Westin R.,Swedish University of Agricultural Sciences | Westin R.,Swedish Animal Health Service | Hultgren J.,Swedish University of Agricultural Sciences | Algers B.,Swedish University of Agricultural Sciences
Applied Animal Behaviour Science | Year: 2015

In spite of domestication, sows are still genetically programmed to perform nesting behaviour close to farrowing. In order to facilitate nest building, a method for a strategic use of large quantities of straw has been developed by Swedish piglet producing farmers. The objectives of the present study were to quantify the effect of strategic use of 15-20. kg of chopped straw given once 2 days prior to expected date of farrowing, compared to small daily amounts (0.5-1. kg) and 2. kg close to farrowing (controls), on the nest building behaviour and the duration of farrowing. The behaviour from 18. h pre-partum until 1. h after birth of first piglet and the duration of farrowing was continuously observed in 138 video recordings from 4 commercial farms. On each farm, 20-34 sows (parity. ≥. 2) were studied during one or two consecutive lactations. Compared to controls, strategic use of straw triggered the sows to start nest building earlier and increased the total time spent nest building pre-partum by 19% ( p= 0.039). Sows given large amounts of straw also performed less nesting behaviours during the first hour after birth of the first piglet. This shows that nest building is affected not only by the presence of straw, but also by the quantity of straw provided, and that 2. kg of chopped straw seems to be too little to make the sow terminate nest building well in advance of farrowing. There was no significant effect of treatment on the duration of farrowing but a strong negative association was found between time spent nest building pre-partum and the duration of farrowing regardless of treatment. The model predicted a 1-h increase in total nest building time pre-partum to be associated with a 12% (95% CI = 4-19%) shorter duration of farrowing (p= 0.004). © 2015 Elsevier B.V.


Boqvist S.,Swedish University of Agricultural Sciences | Eliasson-Selling L.,Swedish Animal Health Service | Bergstrom K.,National Veterinary Institute | Magnusson U.,Swedish University of Agricultural Sciences
Veterinary Journal | Year: 2012

Outdoor reared pigs were used as indicators for investigating the effect of weather conditions in the seroprevalence of Leptospira. Over the period February to March 2008, sera from 386 sows on 11 farms in southern Sweden were tested for antibodies to the following Leptospira serovars: L. interrogans serovar (sv) Bratislava, L. kirschneri sv Grippotyphosa, L. interrogans sv Icterohaemorrhagiae, L. interrogans sv Pomona, L. borgpetersenii sv Tarassovi and one domestic strain (mouse 2A) related to L. borgpetersenii sv Sejroe and L. borgpetersenii sv Istrica. The highest seroprevalence was to this strain (8.0%) followed by sv Bratislava (3.9%). Six of the 11 farms had sows which were seropositive to at least one of the Leptospira serovars. Data on rainfall and temperature were retrieved for the respective farms. For each millimetre of extra rainfall, there was an increase in the odds ratio (OR) for seropositivity to sv Bratislava of 4.3 (95% CI 1.9-10), and to strain mouse 2A of 2.5 (95% CI 1.0-6.4). There was no association between seropositivity and temperature. This study indicates that different climate conditions within the northern temperate climate zone may be of importance for the presence of Leptospira-seropositivity in mammals. © 2011 Elsevier Ltd.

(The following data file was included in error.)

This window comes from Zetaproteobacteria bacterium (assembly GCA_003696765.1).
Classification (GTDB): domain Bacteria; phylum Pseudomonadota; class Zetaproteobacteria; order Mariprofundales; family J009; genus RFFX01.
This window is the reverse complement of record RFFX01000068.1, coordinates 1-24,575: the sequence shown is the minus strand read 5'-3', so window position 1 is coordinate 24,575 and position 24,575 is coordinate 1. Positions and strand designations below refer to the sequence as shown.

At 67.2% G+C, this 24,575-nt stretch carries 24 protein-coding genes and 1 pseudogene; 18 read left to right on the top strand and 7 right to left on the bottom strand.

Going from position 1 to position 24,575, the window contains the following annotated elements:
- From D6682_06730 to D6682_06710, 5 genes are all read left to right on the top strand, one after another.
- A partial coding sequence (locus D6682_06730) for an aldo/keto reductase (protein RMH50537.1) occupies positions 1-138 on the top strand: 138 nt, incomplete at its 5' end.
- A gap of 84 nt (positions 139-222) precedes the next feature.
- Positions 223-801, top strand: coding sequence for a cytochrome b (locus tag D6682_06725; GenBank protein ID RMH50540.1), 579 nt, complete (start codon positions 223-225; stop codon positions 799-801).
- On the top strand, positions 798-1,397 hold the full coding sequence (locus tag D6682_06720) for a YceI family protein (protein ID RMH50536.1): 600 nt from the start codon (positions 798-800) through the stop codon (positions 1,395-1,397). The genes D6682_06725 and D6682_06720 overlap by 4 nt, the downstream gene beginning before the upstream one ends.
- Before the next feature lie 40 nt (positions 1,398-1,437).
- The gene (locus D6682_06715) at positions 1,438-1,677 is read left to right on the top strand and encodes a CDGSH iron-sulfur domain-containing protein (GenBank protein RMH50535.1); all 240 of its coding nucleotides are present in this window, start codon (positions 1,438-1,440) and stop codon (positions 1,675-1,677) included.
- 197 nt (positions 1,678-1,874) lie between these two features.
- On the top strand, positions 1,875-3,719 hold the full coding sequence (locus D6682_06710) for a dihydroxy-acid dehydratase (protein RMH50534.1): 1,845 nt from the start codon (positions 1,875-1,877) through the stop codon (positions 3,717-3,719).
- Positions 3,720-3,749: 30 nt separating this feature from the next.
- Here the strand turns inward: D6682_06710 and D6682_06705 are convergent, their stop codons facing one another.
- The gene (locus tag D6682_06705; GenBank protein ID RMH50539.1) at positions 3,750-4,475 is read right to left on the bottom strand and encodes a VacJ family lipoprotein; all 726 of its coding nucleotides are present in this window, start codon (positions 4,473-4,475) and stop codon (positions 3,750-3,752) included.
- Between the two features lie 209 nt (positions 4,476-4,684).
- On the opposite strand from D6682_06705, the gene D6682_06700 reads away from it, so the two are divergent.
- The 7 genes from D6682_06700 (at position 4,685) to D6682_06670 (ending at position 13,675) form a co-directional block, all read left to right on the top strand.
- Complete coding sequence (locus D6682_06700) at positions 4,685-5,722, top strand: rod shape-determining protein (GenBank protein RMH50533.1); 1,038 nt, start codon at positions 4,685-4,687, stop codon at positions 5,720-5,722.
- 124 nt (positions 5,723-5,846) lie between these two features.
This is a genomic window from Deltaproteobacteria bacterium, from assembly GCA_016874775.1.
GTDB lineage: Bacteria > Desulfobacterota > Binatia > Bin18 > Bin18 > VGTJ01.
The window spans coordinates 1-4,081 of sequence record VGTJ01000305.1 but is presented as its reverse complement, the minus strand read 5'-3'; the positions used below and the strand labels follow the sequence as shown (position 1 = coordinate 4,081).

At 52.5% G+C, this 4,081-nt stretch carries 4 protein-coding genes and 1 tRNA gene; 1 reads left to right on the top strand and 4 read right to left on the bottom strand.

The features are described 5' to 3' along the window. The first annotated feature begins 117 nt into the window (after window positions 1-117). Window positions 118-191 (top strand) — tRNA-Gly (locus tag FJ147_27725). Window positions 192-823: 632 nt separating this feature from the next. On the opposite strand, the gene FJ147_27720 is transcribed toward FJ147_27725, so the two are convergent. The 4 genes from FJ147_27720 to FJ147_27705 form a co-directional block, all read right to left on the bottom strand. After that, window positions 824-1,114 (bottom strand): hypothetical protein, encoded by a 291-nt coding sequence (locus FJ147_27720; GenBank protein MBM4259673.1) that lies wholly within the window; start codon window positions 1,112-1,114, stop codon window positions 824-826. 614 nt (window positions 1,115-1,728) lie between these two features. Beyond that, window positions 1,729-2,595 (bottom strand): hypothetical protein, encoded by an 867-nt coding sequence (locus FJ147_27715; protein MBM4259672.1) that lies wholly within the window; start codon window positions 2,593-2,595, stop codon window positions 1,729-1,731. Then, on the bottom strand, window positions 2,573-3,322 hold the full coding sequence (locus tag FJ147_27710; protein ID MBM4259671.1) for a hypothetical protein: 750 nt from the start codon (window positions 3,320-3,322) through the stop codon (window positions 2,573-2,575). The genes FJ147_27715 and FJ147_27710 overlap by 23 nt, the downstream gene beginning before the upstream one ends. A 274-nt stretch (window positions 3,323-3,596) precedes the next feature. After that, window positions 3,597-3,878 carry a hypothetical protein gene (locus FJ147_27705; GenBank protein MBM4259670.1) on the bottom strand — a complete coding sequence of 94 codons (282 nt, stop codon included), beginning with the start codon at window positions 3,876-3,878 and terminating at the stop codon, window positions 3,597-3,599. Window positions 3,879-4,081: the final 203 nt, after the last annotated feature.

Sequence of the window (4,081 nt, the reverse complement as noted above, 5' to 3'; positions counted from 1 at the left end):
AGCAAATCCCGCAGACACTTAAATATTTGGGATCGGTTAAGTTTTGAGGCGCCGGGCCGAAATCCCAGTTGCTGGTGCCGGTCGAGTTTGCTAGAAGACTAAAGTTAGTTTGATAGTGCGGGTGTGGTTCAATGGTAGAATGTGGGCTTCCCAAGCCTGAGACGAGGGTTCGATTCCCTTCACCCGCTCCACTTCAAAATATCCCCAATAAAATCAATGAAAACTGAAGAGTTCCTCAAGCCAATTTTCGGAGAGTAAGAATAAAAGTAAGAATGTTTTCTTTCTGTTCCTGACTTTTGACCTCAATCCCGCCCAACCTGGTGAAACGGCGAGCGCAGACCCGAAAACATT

Westin R.,Swedish University of Agricultural Sciences | Westin R.,Swedish Animal Health Service | Holmgren N.,Swedish Animal Health Service | Hultgren J.,Swedish University of Agricultural Sciences | Algers B.,Swedish University of Agricultural Sciences
Preventive Veterinary Medicine | Year: 2014

Two major welfare issues in current pig production are the lack of nesting material for farrowing sows and poor claw health in suckling piglets. Therefore, a strategic method to supply loose housed sows with large quantities of straw at farrowing has been developed by Swedish piglet-producing farmers. The objective of this cohort study was to estimate the effect of a large quantity of straw (15-20. kg) supplied before farrowing compared to limited daily amounts (0.5-1. kg) on bruising and growth performance in pre-weaning piglets. On each of four commercial piglet-producing farms in south-west Sweden, one batch of sows was studied during two consecutive lactations. At inclusion, sows were randomly assigned to two treatment groups, and sows remaining in the batch during the second lactation switched treatment group. In the STRAW group (n=181. litters) sows were provided with 15-20. kg of chopped straw 2. days prior to expected farrowing. Sows in the CONTROL group (n=182. litters) received 0.5-1. kg of chopped straw on a daily basis plus 2. kg for nest building when the stockperson judged the sow to be about to farrow. Piglets were individually weighed within 36. h after birth, at 3-7 days after birth and at weaning. On day 3-7, limbs and feet were clinically examined for the presence and location of lesions. In conclusion, the provision of 15-20. kg of straw 2. days prior to farrowing effectively prevents the piglets from developing skin abrasions (IRR=0.38) and soft heel/sole erosions (IRR=0.08-0.35). We also conclude that the strategic use of large quantities of straw has a positive effect on weight gain, increasing the expected mean body weight at weaning by 0.33. kg. © 2014 Elsevier B.V.


Bernes G.,Swedish University of Agricultural Sciences | Stengarde L.,Swedish University of Agricultural Sciences | Stengarde L.,Swedish Animal Health Service
Small Ruminant Research | Year: 2012

In Scandinavia, winter diets for sheep are forage-based, with concentrates commonly being added in the latter part of pregnancy and during lactation. In organic production, however, the level of concentrates is restricted and rations are sometimes purely forage-based. It is uncertain if feeding only forage fulfils the nutritional requirements of high producing ewes. The aim of this project was to compare the performance and nutrient status of ewes fed only silage from mid-pregnancy until the end of lactation (SIL), or silage and a maximum of 40% concentrates before lambing, and 50% afterwards (CON). The study was conducted during two consecutive indoor feeding seasons (Y1 and Y2), with 41 and 51 ewes, respectively. In Y1, the silage was of high nutrient quality, whereas the silage used in Y2 had a lower content of energy and protein and more fibres. The general level of feed intake was lower in Y2 than Y1. There were significant differences in body condition between SIL and CON ewes in both years. Blood samples from the ewes were analyzed for betahydroxybutyrate (BHB), non-esterified fatty acids (NEFA) and urea. In both years, SIL ewes had higher NEFA and BHB than CON ewes two weeks after lambing, In Y2, urea was lower in SIL ewes than in CON ewes after lambing. Litter size also had a significant impact on the blood metabolites. In conclusion, feeding only silage is not recommended for ewes with more than one lamb, unless the silage is of a very high nutritional quality. © 2011 Elsevier B.V.